By Shellsea Lomeli
FRESNO – During an arraignment in a domestic violence case, Judge Monica Diaz eventually granted the defense’s request to be served with a peaceful contact order through remote measures, despite the judge’s original demand for the defendant to physically appear in court.
Many hearings at the Fresno County Superior Courthouse continue to proceed remotely due to the public health risks brought on by the COVID-19 pandemic. Judges have had to change the ways these hearings operate in a way that still represents the law and justice, but also considers the health of all individuals involved in these proceedings.
While many defendants have been allowed to appear in court remotely, judges have said they believe certain hearings call for an in-person presence. This seemed to be the case for the following hearing based on Judge Diaz’s original order, which was quickly changed as the proceeding went on.
On July 2, Charles Gulley appeared in court as a defendant in a domestic violence case. According to police reports, a disagreement had occurred between Gulley and his partner of 19 years prior to the physical violence that allegedly occurred that night.
The upset. alleged victim had approached Gulley at a local establishment. According to the report, Gulley struck the victim who was intoxicated at the time, causing her to fall to the ground.
“She felt a strike to the right side of her head and a kick to the ribs,” Deputy District Attorney Carlie Bruce stated over Zoom. The alleged victim
yelled for help and the two were separated. She refused medical treatment and denied an emergency protective order which would have protected her from being contacted, harmed, threatened, or approached by Gulley.
Gulley’s attorney, Marc Kapetan from Kapetan Brother’s Law Firm, told the court that the disagreement between the couple was based on “issues regarding jealousy.
“A lot of what we are seeing is half the story,” argued the defense. “[The defendant] is typically not the type that would argue.
According to Kapetan, Gulley has no prior criminal record, with the exception of a marijuana charge from decades ago.
The defense requested a contact protective order because Gulley and the victim live together and have been in a peaceful relationship for nearly two decades.
There are two types of criminal protective orders (CPOs), “No Contact” orders, and “Peaceful Contact” orders. The order requested by the defense would permit contact between Gulley and his partner but only if the contact is peaceful in every way.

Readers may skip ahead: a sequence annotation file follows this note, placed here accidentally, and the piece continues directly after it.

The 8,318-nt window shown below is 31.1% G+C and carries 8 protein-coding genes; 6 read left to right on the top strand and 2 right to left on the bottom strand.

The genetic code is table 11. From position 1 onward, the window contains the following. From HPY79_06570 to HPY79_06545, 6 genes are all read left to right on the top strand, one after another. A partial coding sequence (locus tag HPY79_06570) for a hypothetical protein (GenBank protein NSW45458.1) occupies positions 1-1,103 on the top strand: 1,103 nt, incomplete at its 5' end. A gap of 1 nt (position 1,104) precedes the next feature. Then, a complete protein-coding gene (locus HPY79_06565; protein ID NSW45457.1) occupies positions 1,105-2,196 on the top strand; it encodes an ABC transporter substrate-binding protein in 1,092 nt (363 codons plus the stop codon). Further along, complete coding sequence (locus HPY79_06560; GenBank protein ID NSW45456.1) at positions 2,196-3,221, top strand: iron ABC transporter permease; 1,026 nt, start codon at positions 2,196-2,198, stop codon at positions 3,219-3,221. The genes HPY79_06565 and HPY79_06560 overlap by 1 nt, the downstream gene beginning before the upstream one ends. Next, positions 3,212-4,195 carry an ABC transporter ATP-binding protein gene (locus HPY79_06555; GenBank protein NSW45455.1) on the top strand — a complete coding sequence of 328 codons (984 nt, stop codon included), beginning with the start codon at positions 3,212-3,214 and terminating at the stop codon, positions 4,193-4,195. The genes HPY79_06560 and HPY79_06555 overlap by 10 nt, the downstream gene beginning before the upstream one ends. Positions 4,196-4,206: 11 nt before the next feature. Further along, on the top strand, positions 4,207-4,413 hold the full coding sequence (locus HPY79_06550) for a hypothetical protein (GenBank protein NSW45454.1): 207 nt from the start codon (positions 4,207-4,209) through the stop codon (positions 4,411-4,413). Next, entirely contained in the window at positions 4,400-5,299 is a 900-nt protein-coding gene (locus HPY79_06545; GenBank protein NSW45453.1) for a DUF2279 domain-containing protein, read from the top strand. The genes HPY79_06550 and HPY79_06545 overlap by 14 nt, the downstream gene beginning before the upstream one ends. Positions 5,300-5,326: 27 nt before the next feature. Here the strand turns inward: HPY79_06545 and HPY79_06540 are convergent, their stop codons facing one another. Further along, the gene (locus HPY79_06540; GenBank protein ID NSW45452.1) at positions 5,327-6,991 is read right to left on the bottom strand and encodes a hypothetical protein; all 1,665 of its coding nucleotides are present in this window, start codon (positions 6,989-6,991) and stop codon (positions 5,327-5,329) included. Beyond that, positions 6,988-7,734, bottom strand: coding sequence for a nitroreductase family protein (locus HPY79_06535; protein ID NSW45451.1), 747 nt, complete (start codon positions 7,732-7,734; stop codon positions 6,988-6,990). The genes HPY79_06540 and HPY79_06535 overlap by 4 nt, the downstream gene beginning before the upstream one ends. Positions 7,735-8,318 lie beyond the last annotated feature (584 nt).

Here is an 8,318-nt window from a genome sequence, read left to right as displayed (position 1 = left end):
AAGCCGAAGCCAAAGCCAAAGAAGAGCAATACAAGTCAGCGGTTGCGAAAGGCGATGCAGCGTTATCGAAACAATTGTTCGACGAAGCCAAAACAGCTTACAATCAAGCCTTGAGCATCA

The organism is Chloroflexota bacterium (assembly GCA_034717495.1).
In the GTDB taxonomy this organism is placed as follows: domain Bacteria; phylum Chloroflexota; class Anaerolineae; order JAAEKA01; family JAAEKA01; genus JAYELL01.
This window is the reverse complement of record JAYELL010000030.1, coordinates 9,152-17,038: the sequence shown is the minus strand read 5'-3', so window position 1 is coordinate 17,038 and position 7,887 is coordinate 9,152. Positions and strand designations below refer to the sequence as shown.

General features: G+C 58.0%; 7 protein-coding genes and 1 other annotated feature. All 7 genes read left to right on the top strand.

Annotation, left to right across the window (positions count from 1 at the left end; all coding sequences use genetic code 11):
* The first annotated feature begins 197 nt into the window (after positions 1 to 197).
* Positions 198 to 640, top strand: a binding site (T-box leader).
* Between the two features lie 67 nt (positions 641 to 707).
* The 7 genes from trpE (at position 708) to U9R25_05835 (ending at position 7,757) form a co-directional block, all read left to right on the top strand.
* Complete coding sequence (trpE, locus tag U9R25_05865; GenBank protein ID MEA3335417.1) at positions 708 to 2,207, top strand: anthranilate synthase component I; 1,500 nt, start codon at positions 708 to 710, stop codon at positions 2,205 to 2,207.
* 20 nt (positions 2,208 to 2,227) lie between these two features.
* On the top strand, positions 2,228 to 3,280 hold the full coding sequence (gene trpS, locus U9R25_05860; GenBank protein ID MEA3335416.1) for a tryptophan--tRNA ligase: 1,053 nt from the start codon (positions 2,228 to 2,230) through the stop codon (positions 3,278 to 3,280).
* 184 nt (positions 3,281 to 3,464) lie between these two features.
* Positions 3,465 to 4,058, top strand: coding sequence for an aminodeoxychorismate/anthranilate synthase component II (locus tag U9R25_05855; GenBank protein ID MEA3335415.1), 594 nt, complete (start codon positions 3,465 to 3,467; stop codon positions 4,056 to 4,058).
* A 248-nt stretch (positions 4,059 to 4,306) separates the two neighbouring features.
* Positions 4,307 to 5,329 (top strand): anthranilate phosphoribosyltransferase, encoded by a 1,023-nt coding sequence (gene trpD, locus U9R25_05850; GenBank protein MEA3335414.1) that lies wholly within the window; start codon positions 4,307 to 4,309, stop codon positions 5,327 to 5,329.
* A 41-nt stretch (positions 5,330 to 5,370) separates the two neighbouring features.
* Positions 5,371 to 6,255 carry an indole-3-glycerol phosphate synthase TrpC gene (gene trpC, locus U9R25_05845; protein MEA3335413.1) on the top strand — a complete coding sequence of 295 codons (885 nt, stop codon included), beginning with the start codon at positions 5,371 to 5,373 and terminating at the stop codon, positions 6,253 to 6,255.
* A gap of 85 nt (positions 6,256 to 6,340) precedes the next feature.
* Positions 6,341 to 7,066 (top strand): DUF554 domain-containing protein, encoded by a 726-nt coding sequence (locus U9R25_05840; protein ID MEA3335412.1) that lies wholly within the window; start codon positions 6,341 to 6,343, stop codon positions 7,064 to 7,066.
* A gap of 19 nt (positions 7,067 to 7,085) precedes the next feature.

The deputy district attorney had no objection to the order.
A Peaceful Contact protective order was issued by Judge Diaz, despite the victim’s original refusal of protection.
While issuing the CPO, the judge expressed concern about Gulley being served with the order through remote measures.
“He [Gulley] is not in court, he’s in your office and he needs to be served with this. He needs the copy that I sign,” said Judge Diaz to the defense attorney.
Kapetan responded with frustration. “The courts are going to need to figure it out in this nutty day and age,” he stated, referring to the pandemic.
Judge Diaz reflected that the need for the defendant’s physical presence in court was in line with the altered procedures the courts have already agreed on. She stated that Gulley must come to court and follow health safety regulations.
According to an emergency administrative rule by Fresno County in response to COVID-19, “all visitors, including law enforcement, attorneys, vendors, and court users, must wear a face covering at all times when inside any court building throughout the County.”
“I don’t know if he [Gulley] has a mask or anything like that,” Kapetan argued against the court’s protocol.
Following the defense’s argument against Gulley appearing in court, Judge Diaz did agree to allow remote measures to be used to serve the defendant with the protective order.
Judge Diaz faxed over the order with her signature and the defense attorney handed it to his client on camera for the court to see.
The Peaceful Contact protective order states that Gulley is not to harass, strike, or assault the protected party. He also cannot own or try to buy any firearms. The defendant also agrees to not pressure the victim to not testify in court. The protected party may record any altercations between and the defendant and her.
After the order was served to Gulley, Deputy District Attorney Bruce repeated the judge’s original request for the defendant to be present in court to confirm that he did indeed get the order.
The request was denied by Judge Diaz, who expressed her belief that the remote alternative was sufficient enough.
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